A red-letter day

Published : 16 Dec 2020, 19:09

It always does not need to experience things to feel them. Had that been the case, history would have been quite irrelevant in terms of being able to identify own self through the lens of it. Many of us did not experience 16th December 1971. We weren’t even born at that time.  But even after exactly 49 years to this date, we are hardly having trouble realizing what it meant for us as a collective. Not only being able to free ourselves from West Pakistan’s tyrant rulers but also being able to create an identity of our own by having the opportunity to live in our state. We barely had that opportunity before.

It would be quite narrow or insufficient to think that our victory day or our 9-month valiant effort in the Liberation war was detached or separated from our history, especially after 1947.  It certainly had a bigger context than we might often assume or perceive. Our Bengali language movement in 1952, education movement in 1962, Six point movement in 1966, and most notably our Mass uprising in 1969 all had contributed immensely that ultimately made us believe that we deserve and should have a state of our own. All these movements or struggles have had a massive impact on us collectively. So if we ever celebrate our victory as a single separated phenomenon that is detached from our history, we will be horribly wrong. Our signature of struggle, our reliance on sacrificing blood- nothing was or ever will be a one of thing. Regardless of what we have achieved post-1971.


It will be more than fair to say that as a state, we still have failed miserably. Most of the dreams, aspirations, and objectives that our freedom fighters as well as the other mass people had have barely been fulfilled. Even after five decades to our victory day, in many areas, things have only worsened. This reality can’t be overlooked irrespective of how joyously we celebrate our victory day each year. But like every passing year of despairs and sighs, our current miserable present is only signifying that fact how valuable our history is. Because of our despairs and some other subversive agendas, there is a tendency among many of us to question the significance of our liberation war and occasions like Independence Day, Victory Day, etc. But it is inevitable that the more we become detached from our history and struggles the more we will suffer. We can also have a self-retrospection as to whether our compounded sufferings are a consequence of our forgetful outlook on our history or not. A victory day is not only a mere victory day, it is also a reminder of what we were and how can live to better our present.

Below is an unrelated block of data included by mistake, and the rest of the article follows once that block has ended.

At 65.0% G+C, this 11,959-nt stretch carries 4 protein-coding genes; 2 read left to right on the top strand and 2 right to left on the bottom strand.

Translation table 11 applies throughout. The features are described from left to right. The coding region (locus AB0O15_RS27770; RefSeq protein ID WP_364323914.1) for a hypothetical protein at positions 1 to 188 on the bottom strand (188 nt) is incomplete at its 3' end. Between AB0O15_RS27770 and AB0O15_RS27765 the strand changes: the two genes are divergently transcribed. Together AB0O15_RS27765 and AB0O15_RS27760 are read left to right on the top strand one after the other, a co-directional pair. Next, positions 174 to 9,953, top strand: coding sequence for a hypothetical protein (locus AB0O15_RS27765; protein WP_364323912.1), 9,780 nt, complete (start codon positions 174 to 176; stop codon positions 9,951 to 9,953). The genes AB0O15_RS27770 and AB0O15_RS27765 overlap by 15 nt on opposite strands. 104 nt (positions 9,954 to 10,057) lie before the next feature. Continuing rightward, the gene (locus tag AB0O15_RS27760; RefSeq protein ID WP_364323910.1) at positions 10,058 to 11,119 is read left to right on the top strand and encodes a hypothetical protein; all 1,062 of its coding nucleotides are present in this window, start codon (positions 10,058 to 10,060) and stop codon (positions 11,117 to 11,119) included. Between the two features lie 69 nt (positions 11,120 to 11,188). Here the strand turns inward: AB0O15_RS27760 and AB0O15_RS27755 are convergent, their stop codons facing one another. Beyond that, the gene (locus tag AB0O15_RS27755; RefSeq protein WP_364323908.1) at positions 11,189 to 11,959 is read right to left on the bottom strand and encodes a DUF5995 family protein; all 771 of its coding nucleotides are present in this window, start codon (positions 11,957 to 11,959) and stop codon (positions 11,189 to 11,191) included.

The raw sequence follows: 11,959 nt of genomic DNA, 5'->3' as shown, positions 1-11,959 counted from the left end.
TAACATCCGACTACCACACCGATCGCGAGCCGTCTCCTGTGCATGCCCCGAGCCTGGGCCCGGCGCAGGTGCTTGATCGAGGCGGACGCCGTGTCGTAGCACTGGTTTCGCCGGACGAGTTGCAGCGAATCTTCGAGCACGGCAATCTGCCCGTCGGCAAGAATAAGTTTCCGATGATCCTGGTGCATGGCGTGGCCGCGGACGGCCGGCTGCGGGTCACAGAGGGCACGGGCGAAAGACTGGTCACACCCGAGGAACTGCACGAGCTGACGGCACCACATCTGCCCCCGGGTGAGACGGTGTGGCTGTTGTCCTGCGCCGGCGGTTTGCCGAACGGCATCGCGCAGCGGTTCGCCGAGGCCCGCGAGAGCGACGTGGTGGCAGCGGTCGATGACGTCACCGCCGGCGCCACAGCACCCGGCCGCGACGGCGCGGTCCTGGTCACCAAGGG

Maybe, we might get the hint of ‘What is to be done’.

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